I love pastries. I love rose. That’s all there is to it. The teaclair could have been a little more flavourful, it was a little too subtle for my taste, but it looked SO pretty!




The trees had yet to bloom when we set sail from South West D.C. but it was great discovering the city I live in from a completely different angle. The boat cruised down past the national stadium all the way to the Kennedy Center, which is beautiful at night, and the Georgetown Waterfront. The cruise reminded me a little of Paris’ bateaux mouches minus all the commentaries, plus a lovely dinner and some bubbles.


Odyssey Cruise offers a variety of experiences throughout the year, including bottomless mimosa brunch cruises, Mother’s Day and Memorial Day cruises, full moon dinners and a July 4th fireworks special cruise. You can find more information on their website. I’ll just say that while I loved the night-time cruise, I think I’d love to do a day-time one in the future so I can take pictures and really see the sights.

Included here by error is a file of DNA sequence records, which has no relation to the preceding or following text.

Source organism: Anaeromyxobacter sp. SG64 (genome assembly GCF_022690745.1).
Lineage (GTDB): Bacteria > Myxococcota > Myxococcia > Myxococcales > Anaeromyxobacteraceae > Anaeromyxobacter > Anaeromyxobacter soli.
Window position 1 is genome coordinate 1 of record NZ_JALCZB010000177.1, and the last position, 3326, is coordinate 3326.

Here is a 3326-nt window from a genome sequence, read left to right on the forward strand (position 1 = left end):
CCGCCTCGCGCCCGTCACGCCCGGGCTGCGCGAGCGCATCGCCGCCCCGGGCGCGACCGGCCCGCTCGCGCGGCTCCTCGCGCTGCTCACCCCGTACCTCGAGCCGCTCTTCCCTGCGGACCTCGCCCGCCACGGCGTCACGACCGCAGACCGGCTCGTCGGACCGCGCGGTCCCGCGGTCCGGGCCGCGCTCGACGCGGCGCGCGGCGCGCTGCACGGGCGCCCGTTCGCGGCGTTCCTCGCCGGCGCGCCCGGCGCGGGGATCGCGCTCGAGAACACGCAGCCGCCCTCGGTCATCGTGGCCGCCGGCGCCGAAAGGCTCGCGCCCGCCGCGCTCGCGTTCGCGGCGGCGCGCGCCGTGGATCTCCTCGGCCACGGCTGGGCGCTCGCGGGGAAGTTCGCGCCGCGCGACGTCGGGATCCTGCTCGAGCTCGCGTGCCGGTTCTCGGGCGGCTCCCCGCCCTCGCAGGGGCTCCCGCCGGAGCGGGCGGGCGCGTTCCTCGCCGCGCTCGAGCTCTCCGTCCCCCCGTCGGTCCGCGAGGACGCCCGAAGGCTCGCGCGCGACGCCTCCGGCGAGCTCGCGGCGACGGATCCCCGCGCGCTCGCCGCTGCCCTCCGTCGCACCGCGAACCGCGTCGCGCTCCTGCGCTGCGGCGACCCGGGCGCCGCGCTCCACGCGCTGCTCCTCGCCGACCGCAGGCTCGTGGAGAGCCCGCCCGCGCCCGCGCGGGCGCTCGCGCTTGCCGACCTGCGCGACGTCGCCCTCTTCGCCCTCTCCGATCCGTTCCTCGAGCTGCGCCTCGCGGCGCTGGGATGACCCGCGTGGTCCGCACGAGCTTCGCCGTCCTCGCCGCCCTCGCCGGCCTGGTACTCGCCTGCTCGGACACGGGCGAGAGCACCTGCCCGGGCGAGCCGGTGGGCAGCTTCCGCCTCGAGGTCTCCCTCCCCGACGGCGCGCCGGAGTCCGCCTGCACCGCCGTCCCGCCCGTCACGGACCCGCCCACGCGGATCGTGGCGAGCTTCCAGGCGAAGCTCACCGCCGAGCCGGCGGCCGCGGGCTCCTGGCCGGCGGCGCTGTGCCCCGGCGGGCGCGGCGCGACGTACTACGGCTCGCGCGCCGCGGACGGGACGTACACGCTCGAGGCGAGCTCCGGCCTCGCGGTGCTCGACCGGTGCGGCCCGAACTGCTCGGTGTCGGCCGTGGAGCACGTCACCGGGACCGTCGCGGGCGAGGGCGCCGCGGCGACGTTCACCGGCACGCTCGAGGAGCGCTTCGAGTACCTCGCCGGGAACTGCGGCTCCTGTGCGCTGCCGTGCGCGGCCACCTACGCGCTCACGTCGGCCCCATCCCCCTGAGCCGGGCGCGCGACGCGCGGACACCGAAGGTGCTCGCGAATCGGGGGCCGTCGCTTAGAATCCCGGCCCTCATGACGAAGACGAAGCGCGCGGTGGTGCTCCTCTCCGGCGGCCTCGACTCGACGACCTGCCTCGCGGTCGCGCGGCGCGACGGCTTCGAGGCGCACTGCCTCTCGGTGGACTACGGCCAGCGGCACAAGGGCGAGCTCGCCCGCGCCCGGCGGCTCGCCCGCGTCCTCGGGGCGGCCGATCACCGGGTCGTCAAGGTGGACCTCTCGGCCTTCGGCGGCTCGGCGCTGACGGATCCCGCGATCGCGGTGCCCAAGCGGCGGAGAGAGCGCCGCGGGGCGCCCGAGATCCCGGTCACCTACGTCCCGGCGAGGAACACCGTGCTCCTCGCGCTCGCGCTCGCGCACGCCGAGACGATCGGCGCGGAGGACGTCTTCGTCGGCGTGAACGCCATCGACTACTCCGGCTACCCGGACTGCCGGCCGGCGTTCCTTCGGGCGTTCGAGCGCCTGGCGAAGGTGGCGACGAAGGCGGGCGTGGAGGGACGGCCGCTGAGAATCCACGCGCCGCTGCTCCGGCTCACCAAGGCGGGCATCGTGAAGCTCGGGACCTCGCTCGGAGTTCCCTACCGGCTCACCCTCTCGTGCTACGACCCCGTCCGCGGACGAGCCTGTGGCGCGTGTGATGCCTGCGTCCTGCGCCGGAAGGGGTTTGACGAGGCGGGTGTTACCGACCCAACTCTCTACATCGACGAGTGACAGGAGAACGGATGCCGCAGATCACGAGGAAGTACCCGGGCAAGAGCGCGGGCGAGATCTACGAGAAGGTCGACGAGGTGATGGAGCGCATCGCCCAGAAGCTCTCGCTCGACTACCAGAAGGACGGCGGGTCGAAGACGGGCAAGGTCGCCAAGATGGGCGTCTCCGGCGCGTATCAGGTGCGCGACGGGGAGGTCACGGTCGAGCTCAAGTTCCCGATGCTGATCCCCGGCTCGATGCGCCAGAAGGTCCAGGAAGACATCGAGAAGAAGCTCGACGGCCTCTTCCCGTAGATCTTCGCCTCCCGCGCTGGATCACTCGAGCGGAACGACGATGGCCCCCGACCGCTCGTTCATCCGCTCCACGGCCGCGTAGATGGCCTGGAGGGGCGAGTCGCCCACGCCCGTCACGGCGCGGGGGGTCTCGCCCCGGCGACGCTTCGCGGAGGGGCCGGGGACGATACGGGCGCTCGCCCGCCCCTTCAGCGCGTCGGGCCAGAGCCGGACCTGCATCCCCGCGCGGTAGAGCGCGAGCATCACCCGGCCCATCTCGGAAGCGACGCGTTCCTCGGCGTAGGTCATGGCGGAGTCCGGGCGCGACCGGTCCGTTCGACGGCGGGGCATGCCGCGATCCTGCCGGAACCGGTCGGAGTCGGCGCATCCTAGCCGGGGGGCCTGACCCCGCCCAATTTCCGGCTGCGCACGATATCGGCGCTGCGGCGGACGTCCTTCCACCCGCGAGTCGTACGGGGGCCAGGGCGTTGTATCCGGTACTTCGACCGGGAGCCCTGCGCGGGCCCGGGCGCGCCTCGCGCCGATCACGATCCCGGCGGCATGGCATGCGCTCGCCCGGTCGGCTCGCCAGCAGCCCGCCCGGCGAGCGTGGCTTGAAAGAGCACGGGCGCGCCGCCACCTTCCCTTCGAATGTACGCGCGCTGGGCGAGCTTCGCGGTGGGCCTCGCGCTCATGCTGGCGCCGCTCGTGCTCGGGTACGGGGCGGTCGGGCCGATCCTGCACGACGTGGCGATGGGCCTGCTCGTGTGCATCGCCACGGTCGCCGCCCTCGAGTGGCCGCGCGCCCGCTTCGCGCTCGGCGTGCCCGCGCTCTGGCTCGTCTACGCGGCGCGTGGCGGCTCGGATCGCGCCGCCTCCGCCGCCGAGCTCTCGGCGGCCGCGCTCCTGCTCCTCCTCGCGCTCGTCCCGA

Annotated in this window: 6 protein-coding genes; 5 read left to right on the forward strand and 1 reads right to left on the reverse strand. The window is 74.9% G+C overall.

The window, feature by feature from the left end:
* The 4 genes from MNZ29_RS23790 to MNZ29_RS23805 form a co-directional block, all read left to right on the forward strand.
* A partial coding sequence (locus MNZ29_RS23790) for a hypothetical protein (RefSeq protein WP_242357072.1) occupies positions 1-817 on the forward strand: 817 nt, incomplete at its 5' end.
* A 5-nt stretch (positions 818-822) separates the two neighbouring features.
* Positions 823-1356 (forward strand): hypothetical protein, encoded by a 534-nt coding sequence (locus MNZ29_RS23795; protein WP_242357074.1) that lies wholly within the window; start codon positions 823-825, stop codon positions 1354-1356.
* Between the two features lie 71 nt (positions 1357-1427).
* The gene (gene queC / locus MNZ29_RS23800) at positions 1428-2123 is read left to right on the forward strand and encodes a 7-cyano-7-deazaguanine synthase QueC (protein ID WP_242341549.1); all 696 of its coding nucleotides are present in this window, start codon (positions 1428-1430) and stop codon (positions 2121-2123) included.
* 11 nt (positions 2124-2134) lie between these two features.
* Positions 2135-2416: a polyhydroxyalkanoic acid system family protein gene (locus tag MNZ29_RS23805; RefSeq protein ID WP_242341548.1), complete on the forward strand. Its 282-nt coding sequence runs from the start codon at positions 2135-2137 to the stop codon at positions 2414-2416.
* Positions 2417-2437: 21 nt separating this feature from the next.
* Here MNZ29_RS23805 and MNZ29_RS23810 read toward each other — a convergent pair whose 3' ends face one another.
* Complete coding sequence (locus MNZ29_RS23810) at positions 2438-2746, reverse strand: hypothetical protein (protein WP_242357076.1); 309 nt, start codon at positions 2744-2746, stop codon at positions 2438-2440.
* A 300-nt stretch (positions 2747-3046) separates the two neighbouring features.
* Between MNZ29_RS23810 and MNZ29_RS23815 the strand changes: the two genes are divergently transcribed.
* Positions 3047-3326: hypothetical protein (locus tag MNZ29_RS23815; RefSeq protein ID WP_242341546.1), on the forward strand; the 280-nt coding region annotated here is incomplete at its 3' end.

Did you enjoy cherry blossom season this year? Anything in particular?

April in Paris Washington

April in Paris may be a feeling that no one can ever reprise but if you were in Washington this past weekend you probably met the charm of spring directly in the face too. Paris may have “chestnuts in blossoms” but we’ve got stunning cherry trees given as a sign of friendship by Tokyo Mayor Yukio Ozaki back in 1912. I don’t know if I was starved for spring after a long winter that kept dragging on… or if I was lured to the Tidal Basin by an unlikely combination of peak bloom time coinciding with a weekend which also happened to be an absolutely stunning spring day, but I definitely caught cherry blossoms fever over these last 2 days! Here are a few pictures I snapped during sakura on Saturday and Sunday:

Martin Luther King Jr. Memorial  during Sakura

IMG_6421_2 IMG_6493 IMG_6366

Ah, DC, city in bloom… what have you done to my heart this weekend?